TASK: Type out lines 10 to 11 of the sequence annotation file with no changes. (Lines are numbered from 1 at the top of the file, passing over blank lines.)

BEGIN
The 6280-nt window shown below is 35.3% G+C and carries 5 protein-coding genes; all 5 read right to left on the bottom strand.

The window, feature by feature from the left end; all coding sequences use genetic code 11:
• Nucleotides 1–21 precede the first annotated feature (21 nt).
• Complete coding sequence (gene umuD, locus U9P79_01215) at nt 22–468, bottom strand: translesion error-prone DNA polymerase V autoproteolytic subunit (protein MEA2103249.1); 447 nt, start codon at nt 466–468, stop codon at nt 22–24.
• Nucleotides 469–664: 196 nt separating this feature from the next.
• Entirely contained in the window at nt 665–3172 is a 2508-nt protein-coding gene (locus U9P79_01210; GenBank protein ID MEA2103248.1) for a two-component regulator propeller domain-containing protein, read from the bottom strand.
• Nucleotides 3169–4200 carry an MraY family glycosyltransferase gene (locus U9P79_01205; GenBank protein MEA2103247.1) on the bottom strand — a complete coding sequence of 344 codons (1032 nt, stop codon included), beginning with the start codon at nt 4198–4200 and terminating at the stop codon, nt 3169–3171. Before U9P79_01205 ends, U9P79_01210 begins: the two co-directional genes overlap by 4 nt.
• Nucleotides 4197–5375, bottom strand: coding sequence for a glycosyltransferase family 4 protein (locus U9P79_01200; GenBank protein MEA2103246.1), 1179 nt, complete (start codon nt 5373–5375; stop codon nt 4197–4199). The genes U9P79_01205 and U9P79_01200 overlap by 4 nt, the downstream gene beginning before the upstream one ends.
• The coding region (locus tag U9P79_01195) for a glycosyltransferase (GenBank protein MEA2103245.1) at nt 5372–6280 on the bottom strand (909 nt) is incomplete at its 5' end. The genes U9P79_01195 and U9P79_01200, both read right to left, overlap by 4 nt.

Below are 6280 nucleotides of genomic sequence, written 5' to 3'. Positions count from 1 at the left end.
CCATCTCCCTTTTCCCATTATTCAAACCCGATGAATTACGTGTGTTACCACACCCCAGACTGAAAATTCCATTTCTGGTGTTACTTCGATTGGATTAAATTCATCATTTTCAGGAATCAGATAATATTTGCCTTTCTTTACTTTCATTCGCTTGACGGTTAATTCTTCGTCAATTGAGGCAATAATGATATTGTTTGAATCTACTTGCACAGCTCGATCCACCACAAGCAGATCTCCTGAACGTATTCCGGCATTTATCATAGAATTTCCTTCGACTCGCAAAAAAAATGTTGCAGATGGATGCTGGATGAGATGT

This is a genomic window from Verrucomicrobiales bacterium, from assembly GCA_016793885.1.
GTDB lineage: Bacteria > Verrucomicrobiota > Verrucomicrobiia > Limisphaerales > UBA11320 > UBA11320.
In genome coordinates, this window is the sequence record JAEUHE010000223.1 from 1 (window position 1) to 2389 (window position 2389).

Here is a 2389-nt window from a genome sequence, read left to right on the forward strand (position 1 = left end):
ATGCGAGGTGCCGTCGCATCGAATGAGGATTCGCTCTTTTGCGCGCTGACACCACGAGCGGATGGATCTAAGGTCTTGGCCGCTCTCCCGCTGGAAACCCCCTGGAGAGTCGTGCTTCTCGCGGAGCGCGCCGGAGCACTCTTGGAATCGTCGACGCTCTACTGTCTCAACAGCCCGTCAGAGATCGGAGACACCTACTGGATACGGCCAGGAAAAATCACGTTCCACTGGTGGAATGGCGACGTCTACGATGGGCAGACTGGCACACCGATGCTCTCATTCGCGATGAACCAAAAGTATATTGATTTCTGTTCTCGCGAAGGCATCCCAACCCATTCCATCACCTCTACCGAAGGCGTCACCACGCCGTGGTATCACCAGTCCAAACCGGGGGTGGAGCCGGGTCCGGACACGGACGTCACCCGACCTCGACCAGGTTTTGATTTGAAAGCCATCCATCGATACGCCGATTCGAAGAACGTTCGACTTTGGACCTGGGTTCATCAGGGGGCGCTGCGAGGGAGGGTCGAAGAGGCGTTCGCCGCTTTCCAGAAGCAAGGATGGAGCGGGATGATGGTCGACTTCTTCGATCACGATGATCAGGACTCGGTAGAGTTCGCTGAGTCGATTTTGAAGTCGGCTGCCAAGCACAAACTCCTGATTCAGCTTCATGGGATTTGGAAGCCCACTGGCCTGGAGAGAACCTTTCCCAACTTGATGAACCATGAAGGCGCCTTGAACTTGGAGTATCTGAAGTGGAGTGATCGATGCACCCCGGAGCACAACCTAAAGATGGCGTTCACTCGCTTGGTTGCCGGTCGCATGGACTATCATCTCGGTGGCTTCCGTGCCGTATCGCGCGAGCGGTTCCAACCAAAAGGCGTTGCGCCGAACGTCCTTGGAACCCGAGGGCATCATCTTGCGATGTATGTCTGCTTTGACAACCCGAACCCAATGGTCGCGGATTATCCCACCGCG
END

Below are 6280 nucleotides of genomic sequence, written 5' to 3'. Positions count from 1 at the left end.
CCATCTCCCTTTTCCCATTATTCAAACCCGATGAATTACGTGTGTTACCACACCCCAGACTGAAAATTCCATTTCTGGTGTTACTTCGATTGGATTAAATTCATCATTTTCAGGAATCAGATAATATTTGCCTTTCTTTACTTTCATTCGCTTGACGGTTAATTCTTCGTCAATTGAGGCAATAATGATATTGTTTGAATCTACTTGCACAGCTCGATCCACCACAAGCAGATCTCCTGAACGTATTCCGGCATTTATCATAGAATTTCCTTCGACTCGCAAAAAAAATGTTGCAGATGGATGCTGGATGAGATGT